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Hard Sell: Crime and Punishment at an Opioid Startup

Regular price $28.95 USD
Regular price Sale price $28.95 USD
Title: Hard Sell: Crime and Punishment at an Opioid Startup
ISBN: 9780385544900
Publisher: Doubleday
Binding: Regular Hardback
Language: English
Condition: New
New from the publisher

Non-Fiction 1377091

Publisher Description:
The inside story of a band of entrepreneurial upstarts who made millions selling painkillers--until their scheme unraveled, putting them at the center of a landmark criminal trial.

"A fast-paced and maddening account.... Until I read The Hard Sell, about the outrageous behavior of an obscure drug company, I hadn't appreciated the full extent of the filth or the dark stain the opioid sector has left on the entire industry.... What's most surprising and powerful about The Hard Sell is not one company's criminality--we've grown inured to corporations behaving badly--as much as how institutionalized these practices were across the modern drug industry." --New York Times Book Review

John Kapoor had already amassed a small fortune in pharmaceuticals when he founded Insys Therapeutics. It was the early 2000s, a boom time for painkillers, and he developed a novel formulation of fentanyl, the most potent opioid on the market.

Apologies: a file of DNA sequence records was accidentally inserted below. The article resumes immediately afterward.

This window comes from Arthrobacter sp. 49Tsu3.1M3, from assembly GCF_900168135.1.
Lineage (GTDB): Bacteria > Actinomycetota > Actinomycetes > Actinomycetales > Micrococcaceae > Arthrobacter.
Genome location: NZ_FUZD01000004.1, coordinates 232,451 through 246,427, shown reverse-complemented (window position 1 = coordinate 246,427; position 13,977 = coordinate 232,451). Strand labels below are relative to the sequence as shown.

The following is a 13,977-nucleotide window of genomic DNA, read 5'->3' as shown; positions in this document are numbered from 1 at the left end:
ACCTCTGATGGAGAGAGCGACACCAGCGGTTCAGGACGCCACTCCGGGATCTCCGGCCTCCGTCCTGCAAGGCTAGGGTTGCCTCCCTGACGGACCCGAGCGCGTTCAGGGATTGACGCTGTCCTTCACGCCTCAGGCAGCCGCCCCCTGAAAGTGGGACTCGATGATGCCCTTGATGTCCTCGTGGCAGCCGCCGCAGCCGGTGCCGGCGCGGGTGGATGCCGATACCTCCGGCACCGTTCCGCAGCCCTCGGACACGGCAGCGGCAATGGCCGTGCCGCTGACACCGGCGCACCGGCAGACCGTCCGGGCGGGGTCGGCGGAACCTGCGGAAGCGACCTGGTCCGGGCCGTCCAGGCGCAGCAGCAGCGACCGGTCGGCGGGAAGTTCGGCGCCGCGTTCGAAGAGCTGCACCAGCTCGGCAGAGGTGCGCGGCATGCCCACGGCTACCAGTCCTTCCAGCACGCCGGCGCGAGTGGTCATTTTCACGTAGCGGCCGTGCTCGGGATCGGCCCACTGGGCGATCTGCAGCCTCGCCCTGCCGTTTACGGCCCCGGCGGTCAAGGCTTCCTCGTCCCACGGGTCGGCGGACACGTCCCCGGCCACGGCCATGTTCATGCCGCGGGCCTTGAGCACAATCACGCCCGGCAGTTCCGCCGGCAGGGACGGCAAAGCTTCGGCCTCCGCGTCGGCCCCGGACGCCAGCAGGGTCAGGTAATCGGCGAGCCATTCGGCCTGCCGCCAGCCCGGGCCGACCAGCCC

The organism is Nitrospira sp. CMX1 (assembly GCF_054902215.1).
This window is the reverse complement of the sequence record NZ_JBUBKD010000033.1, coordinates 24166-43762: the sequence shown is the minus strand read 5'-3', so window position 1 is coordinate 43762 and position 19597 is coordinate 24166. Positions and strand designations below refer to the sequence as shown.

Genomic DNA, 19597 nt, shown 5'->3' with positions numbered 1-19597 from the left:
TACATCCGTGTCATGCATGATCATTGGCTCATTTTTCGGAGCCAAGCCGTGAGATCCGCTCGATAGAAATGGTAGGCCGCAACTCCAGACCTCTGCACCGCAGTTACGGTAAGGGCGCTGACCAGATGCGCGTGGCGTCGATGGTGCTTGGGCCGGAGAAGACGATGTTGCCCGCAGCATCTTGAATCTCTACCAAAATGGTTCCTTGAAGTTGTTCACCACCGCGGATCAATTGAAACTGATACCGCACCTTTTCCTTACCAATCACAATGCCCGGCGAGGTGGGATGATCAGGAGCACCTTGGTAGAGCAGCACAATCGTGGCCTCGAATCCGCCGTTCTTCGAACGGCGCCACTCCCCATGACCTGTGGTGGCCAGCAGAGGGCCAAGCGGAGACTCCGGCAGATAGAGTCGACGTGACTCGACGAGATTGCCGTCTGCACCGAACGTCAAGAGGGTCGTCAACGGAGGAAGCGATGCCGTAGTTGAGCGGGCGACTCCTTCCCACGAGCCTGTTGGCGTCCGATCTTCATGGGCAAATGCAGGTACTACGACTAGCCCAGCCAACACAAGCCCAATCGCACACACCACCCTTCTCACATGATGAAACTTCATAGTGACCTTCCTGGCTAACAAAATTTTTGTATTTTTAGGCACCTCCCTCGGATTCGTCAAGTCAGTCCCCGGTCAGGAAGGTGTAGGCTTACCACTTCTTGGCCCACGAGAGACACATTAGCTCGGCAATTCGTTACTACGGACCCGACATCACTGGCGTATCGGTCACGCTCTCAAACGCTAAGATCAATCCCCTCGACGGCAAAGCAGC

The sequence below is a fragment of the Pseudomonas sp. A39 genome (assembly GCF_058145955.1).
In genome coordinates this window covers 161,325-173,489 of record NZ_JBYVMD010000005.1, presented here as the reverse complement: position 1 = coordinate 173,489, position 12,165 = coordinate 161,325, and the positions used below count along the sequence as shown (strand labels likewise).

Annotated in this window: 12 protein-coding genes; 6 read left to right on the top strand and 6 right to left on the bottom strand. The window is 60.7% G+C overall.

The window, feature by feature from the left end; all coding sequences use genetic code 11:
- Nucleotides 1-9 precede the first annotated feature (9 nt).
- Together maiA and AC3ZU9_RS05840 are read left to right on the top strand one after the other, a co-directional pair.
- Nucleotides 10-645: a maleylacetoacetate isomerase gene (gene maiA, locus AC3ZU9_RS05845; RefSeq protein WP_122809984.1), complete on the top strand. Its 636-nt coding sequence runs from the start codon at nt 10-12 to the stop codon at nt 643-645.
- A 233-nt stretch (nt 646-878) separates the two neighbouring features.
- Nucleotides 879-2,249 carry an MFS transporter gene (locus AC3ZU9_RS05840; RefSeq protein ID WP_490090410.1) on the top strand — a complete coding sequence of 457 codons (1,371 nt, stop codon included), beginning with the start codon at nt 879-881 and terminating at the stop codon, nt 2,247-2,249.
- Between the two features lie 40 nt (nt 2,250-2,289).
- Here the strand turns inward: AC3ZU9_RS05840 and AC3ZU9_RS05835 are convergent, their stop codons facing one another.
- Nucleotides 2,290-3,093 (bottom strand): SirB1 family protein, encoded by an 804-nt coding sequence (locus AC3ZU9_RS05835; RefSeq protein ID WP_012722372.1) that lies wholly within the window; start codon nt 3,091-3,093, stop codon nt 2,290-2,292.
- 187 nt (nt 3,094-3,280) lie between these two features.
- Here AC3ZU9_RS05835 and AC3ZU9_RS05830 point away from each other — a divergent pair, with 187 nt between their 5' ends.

Kapoor, a brilliant immigrant scientist with relentless business instincts, was eager to make the most of his innovation. He gathered around him an ambitious group of young lieutenants. His head of sales--an unstable and unmanageable leader, but a genius of persuasion--built a team willing to pull every lever to close a sale, going so far as to recruit an exotic dancer ready to scrape her way up. They zeroed in on the eccentric and suspect doctors receptive to their methods. Employees at headquarters did their part by deceiving insurance companies. The drug was a niche product, approved only for cancer patients in dire condition, but the company's leadership pushed it more widely, and together they turned Insys into a Wall Street sensation.

But several insiders reached their breaking point and blew the whistle. They sparked a sprawling investigation that would lead to a dramatic courtroom battle, breaking new ground in the government's fight to hold the drug industry accountable in the spread of addictive opio